** export [ name[=value] ] ...
** export -p

The given names are marked for automatic export to the environment of subsequently-executed commands.

When -p is specified, export writes to the standard output the names and values of all exported variables in the following format:

"export %s=%s\n", name, value

if name is set, and:

"export %s\n", name

if name is unset.

The shell formats the output, including the proper use of quoting, so that it is suitable for reinput to the shell as commands that achieve the same exporting results, except for the following:

1.
Read-only variables with values cannot be reset.
2.
Variables that were unset at the time they were output are not reset to the unset state if a value is assigned to the variable between the time the state was saved and the time at which the saved output is reinput to the shell.

fc [ -e ename ] [ -nlr ] [ first [ last ] ]
fc -e - [ old=new ] [ command ]
fc -s [ old=new ] [ command ]

In the first form, a range of commands from first to last is selected from the last HISTSIZE commands that were typed at the terminal. The arguments first and last can be specified as a number or as a string. A string is used to locate the most recent command starting with the given string. A negative number is used as an offset to the current command number. If the -l flag is selected, the commands are listed on standard output. Otherwise, the editor program ename is invoked on a file containing these keyboard commands. If ename is not supplied, then the value of the variable FCEDIT (default /bin/ed) is used as the editor. When editing is complete, the edited command(s) is executed. If last is not specified then it is set to first. If first is not specified the default is the previous command for editing and -16 for listing. The flag -r reverses the order of the commands and the flag -n suppresses command numbers when listing. In the second form the command is re-executed after the substitution old=new is performed. If there is not a command argument, the most recent command typed at this terminal is executed.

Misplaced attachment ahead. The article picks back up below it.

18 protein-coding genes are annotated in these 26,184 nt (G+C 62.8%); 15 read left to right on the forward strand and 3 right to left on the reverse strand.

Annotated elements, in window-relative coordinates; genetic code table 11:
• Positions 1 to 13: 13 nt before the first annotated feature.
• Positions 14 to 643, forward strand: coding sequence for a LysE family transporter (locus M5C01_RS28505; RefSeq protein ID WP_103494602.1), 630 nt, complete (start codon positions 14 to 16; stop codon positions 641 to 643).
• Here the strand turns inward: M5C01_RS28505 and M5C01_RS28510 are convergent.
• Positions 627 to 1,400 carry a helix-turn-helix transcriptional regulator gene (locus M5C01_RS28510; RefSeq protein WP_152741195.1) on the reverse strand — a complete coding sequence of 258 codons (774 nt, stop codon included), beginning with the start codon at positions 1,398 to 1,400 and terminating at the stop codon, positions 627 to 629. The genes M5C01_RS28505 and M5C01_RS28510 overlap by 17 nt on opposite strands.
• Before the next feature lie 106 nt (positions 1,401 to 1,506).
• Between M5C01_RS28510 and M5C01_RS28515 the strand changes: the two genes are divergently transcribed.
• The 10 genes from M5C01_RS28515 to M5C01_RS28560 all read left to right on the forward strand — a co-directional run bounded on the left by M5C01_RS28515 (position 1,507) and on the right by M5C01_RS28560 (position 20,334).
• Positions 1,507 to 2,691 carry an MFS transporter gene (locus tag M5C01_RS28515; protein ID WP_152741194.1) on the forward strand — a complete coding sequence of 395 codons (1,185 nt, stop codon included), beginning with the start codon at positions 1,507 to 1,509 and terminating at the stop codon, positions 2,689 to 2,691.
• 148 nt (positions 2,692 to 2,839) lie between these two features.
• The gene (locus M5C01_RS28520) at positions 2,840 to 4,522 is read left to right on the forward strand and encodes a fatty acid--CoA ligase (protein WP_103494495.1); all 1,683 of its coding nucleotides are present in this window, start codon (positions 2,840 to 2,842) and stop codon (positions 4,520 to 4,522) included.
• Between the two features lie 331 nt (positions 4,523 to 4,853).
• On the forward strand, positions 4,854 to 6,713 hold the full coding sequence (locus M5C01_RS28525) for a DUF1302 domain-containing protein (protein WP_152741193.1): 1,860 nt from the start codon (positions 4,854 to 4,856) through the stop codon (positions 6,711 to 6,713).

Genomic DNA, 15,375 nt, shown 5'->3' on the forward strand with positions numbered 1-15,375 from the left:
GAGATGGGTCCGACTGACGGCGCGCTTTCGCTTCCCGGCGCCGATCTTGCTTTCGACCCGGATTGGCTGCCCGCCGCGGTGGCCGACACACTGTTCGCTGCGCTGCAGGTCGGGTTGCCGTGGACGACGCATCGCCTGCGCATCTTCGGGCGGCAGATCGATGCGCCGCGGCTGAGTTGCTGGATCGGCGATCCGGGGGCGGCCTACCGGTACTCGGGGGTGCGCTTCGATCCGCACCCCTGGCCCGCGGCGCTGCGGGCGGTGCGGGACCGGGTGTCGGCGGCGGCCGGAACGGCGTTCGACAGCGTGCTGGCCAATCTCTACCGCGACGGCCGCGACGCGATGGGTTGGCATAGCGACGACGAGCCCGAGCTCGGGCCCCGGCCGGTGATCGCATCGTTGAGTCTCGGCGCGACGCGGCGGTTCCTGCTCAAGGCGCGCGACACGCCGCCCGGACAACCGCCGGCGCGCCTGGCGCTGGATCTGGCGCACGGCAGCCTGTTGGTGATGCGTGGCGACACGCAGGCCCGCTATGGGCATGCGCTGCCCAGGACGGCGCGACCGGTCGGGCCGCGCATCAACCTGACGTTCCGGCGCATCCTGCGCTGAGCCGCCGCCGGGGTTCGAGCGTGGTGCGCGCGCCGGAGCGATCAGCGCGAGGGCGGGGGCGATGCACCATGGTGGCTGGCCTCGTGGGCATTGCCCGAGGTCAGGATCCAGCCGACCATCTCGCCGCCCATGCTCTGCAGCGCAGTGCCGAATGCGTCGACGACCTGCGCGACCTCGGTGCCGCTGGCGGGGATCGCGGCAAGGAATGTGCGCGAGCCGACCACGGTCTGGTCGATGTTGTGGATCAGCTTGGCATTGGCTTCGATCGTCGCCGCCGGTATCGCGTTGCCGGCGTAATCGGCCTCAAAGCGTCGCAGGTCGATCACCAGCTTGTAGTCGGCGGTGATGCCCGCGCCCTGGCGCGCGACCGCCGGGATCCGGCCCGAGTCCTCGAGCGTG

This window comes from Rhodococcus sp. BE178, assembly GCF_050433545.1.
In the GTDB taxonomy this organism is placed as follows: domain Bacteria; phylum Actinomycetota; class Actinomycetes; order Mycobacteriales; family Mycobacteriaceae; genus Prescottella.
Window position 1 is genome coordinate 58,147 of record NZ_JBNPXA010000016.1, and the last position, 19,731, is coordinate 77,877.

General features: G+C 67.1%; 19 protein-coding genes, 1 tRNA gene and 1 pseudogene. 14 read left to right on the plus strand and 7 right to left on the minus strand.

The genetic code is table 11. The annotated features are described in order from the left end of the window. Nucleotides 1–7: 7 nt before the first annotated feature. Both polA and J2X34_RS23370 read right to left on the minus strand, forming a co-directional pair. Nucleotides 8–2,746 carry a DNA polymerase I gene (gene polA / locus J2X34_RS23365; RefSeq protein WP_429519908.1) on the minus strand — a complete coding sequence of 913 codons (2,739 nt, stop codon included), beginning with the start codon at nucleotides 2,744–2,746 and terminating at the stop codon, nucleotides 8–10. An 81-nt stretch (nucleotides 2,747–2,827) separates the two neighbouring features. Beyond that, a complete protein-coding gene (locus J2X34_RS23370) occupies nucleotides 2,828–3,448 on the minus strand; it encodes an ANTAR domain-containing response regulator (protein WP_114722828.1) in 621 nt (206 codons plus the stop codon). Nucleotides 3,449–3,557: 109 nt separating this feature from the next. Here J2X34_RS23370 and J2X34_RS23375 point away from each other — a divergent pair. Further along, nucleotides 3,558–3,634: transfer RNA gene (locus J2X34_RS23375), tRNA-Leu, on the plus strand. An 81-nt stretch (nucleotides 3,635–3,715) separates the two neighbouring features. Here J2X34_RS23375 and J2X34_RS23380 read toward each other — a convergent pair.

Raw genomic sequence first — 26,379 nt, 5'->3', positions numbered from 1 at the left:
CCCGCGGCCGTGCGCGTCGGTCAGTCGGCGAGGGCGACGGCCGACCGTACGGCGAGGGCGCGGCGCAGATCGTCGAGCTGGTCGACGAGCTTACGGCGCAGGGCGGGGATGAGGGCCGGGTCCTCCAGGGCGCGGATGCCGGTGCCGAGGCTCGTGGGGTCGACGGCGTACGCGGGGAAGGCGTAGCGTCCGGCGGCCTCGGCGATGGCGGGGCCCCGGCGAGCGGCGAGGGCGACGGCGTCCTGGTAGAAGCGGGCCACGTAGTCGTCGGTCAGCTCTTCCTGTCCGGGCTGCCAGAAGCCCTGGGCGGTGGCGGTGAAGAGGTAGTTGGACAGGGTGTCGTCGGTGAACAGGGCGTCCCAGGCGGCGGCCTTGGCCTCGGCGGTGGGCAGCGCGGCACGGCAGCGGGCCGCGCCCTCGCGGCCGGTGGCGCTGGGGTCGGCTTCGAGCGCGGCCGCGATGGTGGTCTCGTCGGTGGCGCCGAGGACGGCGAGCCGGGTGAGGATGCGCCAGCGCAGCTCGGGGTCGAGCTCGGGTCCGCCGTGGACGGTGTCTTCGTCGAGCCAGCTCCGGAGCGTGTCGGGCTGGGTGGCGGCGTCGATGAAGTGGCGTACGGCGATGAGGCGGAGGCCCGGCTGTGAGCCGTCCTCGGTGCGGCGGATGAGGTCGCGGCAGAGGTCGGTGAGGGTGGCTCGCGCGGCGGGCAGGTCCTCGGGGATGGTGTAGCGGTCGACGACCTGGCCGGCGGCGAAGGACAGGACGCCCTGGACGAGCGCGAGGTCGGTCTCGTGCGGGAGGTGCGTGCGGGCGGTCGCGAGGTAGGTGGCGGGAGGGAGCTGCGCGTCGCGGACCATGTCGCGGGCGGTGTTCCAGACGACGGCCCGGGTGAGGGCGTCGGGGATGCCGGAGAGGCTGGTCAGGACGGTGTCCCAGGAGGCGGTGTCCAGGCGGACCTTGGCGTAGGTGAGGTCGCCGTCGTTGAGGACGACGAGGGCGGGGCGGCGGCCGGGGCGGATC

fg [ %job... ]

This command is only on systems that support job control. Each job specified is brought to the foreground. Otherwise, the current job is brought into the foreground. See "Jobs" section above for a description of the format of job.

getopts optstring name [ arg ... ]

Checks arg for legal options. If arg is omitted, the positional parameters are used. An option argument begins with a + or a -. An option not beginning with + or - or the argument - ends the options. optstring contains the letters that getopts recognizes. If a letter is followed by a :, that option is expected to have an argument. The options can be separated from the argument by blanks.

getopts places the next option letter it finds inside variable name each time it is invoked with a + prepended when arg begins with a +. The index of the next arg is stored in OPTIND. The option argument, if any, gets stored in OPTARG.

A leading : in optstring causes getopts to store the letter of an invalid option in OPTARG, and to set name to ? for an unknown option and to : when a required option is missing. Otherwise, getopts prints an error message. The exit status is non-zero when there are no more options. See getoptcvt(1) for usage and description.

getopts supports both traditional single-character short options and long options defined by Sun's Command Line Interface Paradigm (CLIP).

Each long option is an alias for a short option and is specified in parentheses following its equivalent short option. For example, you can specify the long option file as an alias for the short option f using the following script line:

getopts "f(file)" opt

Precede long options on the command line with -- or ++. In the example above, --file on the command line would be the equivalent of -f, and ++file on the command line would be the equivalent of +f.

Each short option can have multiple long option equivalents, although this is in violation of the CLIP specification and should be used with caution. You must enclose each long option equivalent parentheses, as follows:

getopts "f:(file)(input-file)o:(output-file)"

In the above example, both --file and --input-file are the equivalent of -f, and --output-file is the equivalent of -o.

The variable name is always set to a short option. When a long option is specified on the command line, name is set to the short-option equivalent.

hash [ name ... ]
hash [ -r ]

For each name, the location in the search path of the command specified by name is determined and remembered by the shell. The -r option causes the shell to forget all remembered locations. If no arguments are given, information about remembered commands is presented. Hits is the number of times a command has been invoked by the shell process. Cost is a measure of the work required to locate a command in the search path. If a command is found in a relative directory in the search path, after changing to that directory, the stored location of that command is recalculated. Commands for which this is done are indicated by an asterisk (*) adjacent to the hits information. Cost is incremented when the recalculation is done.

jobs [ -lnp ] [ %job ... ]

Lists information about each given job; or all active jobs if job is omitted. The -l flag lists process ids in addition to the normal information. The -n flag displays only jobs that have stopped or exited since last notified. The -p flag causes only the process group to be listed. See Jobs section above and jobs(1) for a description of the format of job.